The Wailing Wind Inn preyed solely upon unfortunate travelers who were unable to make it through the Kings Highway by nightfall. The moderate sleeping lodgings and less-than-moderate ale encouraged travelers to sleep early and leave by the first light of morning.
This was fine with the owner, a thin, wry man named Darren who, against all traditional innkeepers throughout history, actually detested strangers and visitors. He had inherited the inn from his father and maintained it as the inn provided a means of living for him and his family. Travelers were dealt with measured politeness and over-measured room-rates. Darren dreamed of the day he would sell his establishment and take up a job which did not quite involve so many people, like money-counting at the Royal Treasury.
He was in the midst of one of these day-dreams when the door of his inn banged open, flooding the taproom with the cold evening air. A small group of dirt-stained travelers entered the tap room. Darren's well-versed eye picked out his newcomers, a burly warrior and a smaller person in a green cloak. The warrior's eyes shifted across the near-empty tap room before proceeding towards the bar. It was only then when Darren noticed a slender, hooded figure in a brown traveling cloak behind the warrior. The figure followed the warrior slowly, gloved hands gripped on a pale staff. A female, he guessed as he tried to see the third person's face under the hood. Probably the warrior's woman. As he regarded the woman, Darren noticed the Inn's resident dog, a mean-tempered mongrel tastefully named "Bread-and-butter", get up from its place-of-honor next to the fireplace and disappear into the kitchen. He thought he heard old Bread whimper as it slunk away.
The warrior reached the bar where Darren was. "Two rooms for the night, friend innkeeper."
Darren's averted his eyes from the strange, unnerving figure and looked at the warrior. He was middle-aged with a touch of gray in his hair. His armour and sword showed signs of wear and constant maintenance. Battle experience emanated from him; Darren could tell by the way he stood, and the way his eyes gazed intently and caught everything.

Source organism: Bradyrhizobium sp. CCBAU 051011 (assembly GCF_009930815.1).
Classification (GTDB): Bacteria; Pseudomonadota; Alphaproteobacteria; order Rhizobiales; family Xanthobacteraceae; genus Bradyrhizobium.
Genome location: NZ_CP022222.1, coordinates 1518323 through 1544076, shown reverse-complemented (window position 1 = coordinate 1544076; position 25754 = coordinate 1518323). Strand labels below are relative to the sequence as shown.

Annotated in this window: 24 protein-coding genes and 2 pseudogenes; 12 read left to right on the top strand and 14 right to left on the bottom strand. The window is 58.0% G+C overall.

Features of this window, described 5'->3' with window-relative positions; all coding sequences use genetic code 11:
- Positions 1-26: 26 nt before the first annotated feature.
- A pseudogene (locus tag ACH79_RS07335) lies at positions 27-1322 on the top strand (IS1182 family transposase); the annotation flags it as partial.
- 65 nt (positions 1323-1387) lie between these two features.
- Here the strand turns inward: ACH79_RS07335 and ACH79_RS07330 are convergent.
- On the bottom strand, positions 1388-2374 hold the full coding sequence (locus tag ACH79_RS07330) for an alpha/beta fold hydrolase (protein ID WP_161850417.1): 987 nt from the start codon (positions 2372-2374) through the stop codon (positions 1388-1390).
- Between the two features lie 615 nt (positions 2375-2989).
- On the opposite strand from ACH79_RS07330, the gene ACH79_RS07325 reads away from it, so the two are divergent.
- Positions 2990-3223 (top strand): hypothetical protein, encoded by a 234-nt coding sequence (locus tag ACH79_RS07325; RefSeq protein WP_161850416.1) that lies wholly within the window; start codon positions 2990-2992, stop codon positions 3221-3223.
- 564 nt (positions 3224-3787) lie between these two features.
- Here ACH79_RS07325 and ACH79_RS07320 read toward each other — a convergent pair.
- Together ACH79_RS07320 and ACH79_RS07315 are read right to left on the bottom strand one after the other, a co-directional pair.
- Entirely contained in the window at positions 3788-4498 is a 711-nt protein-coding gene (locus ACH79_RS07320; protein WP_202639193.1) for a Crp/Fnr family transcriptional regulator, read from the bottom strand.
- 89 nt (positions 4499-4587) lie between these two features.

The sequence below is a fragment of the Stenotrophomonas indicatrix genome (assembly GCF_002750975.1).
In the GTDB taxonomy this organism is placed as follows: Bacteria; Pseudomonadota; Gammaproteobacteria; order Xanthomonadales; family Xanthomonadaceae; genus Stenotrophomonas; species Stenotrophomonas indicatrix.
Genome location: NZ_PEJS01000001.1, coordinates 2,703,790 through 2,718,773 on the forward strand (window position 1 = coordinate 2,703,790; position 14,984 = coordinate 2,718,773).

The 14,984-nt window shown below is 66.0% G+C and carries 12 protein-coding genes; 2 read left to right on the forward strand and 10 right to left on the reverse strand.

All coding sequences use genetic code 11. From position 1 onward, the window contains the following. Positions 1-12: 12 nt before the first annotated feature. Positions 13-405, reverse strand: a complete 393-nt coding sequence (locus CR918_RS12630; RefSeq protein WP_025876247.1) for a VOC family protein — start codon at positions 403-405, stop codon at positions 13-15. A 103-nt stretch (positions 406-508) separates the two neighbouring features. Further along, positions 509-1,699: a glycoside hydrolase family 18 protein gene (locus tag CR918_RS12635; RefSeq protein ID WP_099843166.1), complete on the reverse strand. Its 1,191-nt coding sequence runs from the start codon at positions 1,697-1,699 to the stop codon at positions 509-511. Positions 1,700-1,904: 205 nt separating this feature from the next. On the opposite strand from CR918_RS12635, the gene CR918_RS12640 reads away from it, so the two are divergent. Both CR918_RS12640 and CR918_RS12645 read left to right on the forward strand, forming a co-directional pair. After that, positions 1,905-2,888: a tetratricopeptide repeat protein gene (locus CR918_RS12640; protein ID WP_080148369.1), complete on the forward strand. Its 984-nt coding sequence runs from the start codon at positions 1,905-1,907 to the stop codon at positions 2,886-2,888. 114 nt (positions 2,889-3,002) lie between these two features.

"Do you have anything to eat?" the green cloaked man queried, making Darren start in surprise. He did not notice the small man coming up to the bar. He regained his composure. "Yes, we have some roast on the spit. I can prepare three meals in half an hour."
"Thank you, friend innkeeper. Could you show us the rooms?"
"Of course, sir. Will you be sharing your room with your lady friend?"
The hooded figure shifted and Darren sensed irritation. The warrior coughed uneasily. "Um, no. The priestess gets one room and we'll take the other."
A priestess!, thought Darren. It was then he saw the tell-tale red-robe under the traveling cloak and matched it with the bone-white staff. That probably explains why I've got hairs standing at the back of my neck. But if she's a priestess, then where is her troupe of walking bones? "My sincere apologies, sister. Follow me, please." The innkeeper led the trio to a short corridor and pointed at two doors.
As the priestess passed, Darren could not control his curiosity. "Pardon me, sister, but being a priestess, where are your um.. skeleton servants? Only, I thought priestesses always had a few.."
A icy glare from the hooded woman stopped Darren mid-sentence. After a moment, she turned away and proceeded down the corridor to the guest room.
The warrior clapped his hand on the innkeeper's shoulder in a comrade fashion. "Trust me, friend innkeeper, she's definitely a priestess. You just wouldn't want to find out the hard way."
In the guest room, the priestess drew back her hood, revealing her midnight-black hair tied in a tight bun of discipline. She was surprisingly young for a priestess, perhaps no more than eighteen years of age. The priestess laid her staff against the corner and sat on the hard bed, not bothering to light up the dark room, and took a deep breath. Weariness threatened to stoop her posture, but even alone, the priestess kept herself seated upright and rigid. She closed her eyes and let her memories sweep her tired mind to a small wood-cutter's village in the not-so distant past.
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"The Laws of Dauros bring order and light to the world, fighting back the darkness of chaos which threaten to consume it."